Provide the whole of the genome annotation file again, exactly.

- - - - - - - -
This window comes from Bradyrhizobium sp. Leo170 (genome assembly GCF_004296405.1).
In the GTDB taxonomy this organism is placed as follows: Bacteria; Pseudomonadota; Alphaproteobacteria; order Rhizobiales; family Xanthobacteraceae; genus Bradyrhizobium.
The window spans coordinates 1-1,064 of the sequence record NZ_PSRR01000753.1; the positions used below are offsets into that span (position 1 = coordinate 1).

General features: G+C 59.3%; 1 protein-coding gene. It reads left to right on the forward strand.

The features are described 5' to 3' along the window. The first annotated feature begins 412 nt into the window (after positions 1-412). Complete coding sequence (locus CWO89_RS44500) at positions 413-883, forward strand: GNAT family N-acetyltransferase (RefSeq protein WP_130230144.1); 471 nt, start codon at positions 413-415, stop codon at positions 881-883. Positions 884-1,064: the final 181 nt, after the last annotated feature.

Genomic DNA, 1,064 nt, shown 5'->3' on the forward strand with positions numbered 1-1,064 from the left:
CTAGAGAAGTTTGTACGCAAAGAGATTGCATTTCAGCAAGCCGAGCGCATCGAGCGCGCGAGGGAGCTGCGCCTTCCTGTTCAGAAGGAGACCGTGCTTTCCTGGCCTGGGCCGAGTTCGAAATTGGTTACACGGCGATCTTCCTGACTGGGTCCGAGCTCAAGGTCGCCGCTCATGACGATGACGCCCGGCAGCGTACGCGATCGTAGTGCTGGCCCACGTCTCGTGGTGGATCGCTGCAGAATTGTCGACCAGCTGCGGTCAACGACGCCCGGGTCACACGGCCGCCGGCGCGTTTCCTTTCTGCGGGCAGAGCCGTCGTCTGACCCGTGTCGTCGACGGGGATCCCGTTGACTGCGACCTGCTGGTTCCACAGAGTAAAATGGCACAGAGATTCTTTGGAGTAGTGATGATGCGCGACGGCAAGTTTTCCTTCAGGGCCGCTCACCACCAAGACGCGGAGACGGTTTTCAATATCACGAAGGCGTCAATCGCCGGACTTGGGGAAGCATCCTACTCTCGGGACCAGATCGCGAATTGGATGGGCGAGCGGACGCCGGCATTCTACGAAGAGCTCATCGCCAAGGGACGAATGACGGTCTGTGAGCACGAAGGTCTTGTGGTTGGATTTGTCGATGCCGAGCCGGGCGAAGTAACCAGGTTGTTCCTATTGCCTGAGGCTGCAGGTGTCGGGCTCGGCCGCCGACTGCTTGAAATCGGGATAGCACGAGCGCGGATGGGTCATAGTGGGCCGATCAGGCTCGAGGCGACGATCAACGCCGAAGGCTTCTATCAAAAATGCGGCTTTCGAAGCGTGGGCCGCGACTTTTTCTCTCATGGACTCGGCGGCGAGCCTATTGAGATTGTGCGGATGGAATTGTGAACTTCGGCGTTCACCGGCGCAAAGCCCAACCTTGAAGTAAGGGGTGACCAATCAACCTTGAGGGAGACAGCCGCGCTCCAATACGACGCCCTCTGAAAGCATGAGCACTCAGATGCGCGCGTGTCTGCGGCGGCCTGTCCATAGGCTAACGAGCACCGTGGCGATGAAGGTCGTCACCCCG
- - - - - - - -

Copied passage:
This window comes from Bradyrhizobium sp. Leo170 (genome assembly GCF_004296405.1).
In the GTDB taxonomy this organism is placed as follows: Bacteria; Pseudomonadota; Alphaproteobacteria; order Rhizobiales; family Xanthobacteraceae; genus Bradyrhizobium.
The window spans coordinates 1-1,064 of the sequence record NZ_PSRR01000753.1; the positions used below are offsets into that span (position 1 = coordinate 1).

General features: G+C 59.3%; 1 protein-coding gene. It reads left to right on the forward strand.

The features are described 5' to 3' along the window. The first annotated feature begins 412 nt into the window (after positions 1-412). Complete coding sequence (locus CWO89_RS44500) at positions 413-883, forward strand: GNAT family N-acetyltransferase (RefSeq protein WP_130230144.1); 471 nt, start codon at positions 413-415, stop codon at positions 881-883. Positions 884-1,064: the final 181 nt, after the last annotated feature.

Genomic DNA, 1,064 nt, shown 5'->3' on the forward strand with positions numbered 1-1,064 from the left:
CTAGAGAAGTTTGTACGCAAAGAGATTGCATTTCAGCAAGCCGAGCGCATCGAGCGCGCGAGGGAGCTGCGCCTTCCTGTTCAGAAGGAGACCGTGCTTTCCTGGCCTGGGCCGAGTTCGAAATTGGTTACACGGCGATCTTCCTGACTGGGTCCGAGCTCAAGGTCGCCGCTCATGACGATGACGCCCGGCAGCGTACGCGATCGTAGTGCTGGCCCACGTCTCGTGGTGGATCGCTGCAGAATTGTCGACCAGCTGCGGTCAACGACGCCCGGGTCACACGGCCGCCGGCGCGTTTCCTTTCTGCGGGCAGAGCCGTCGTCTGACCCGTGTCGTCGACGGGGATCCCGTTGACTGCGACCTGCTGGTTCCACAGAGTAAAATGGCACAGAGATTCTTTGGAGTAGTGATGATGCGCGACGGCAAGTTTTCCTTCAGGGCCGCTCACCACCAAGACGCGGAGACGGTTTTCAATATCACGAAGGCGTCAATCGCCGGACTTGGGGAAGCATCCTACTCTCGGGACCAGATCGCGAATTGGATGGGCGAGCGGACGCCGGCATTCTACGAAGAGCTCATCGCCAAGGGACGAATGACGGTCTGTGAGCACGAAGGTCTTGTGGTTGGATTTGTCGATGCCGAGCCGGGCGAAGTAACCAGGTTGTTCCTATTGCCTGAGGCTGCAGGTGTCGGGCTCGGCCGCCGACTGCTTGAAATCGGGATAGCACGAGCGCGGATGGGTCATAGTGGGCCGATCAGGCTCGAGGCGACGATCAACGCCGAAGGCTTCTATCAAAAATGCGGCTTTCGAAGCGTGGGCCGCGACTTTTTCTCTCATGGACTCGGCGGCGAGCCTATTGAGATTGTGCGGATGGAATTGTGAACTTCGGCGTTCACCGGCGCAAAGCCCAACCTTGAAGTAAGGGGTGACCAATCAACCTTGAGGGAGACAGCCGCGCTCCAATACGACGCCCTCTGAAAGCATGAGCACTCAGATGCGCGCGTGTCTGCGGCGGCCTGTCCATAGGCTAACGAGCACCGTGGCGATGAAGGTCGTCACCCCG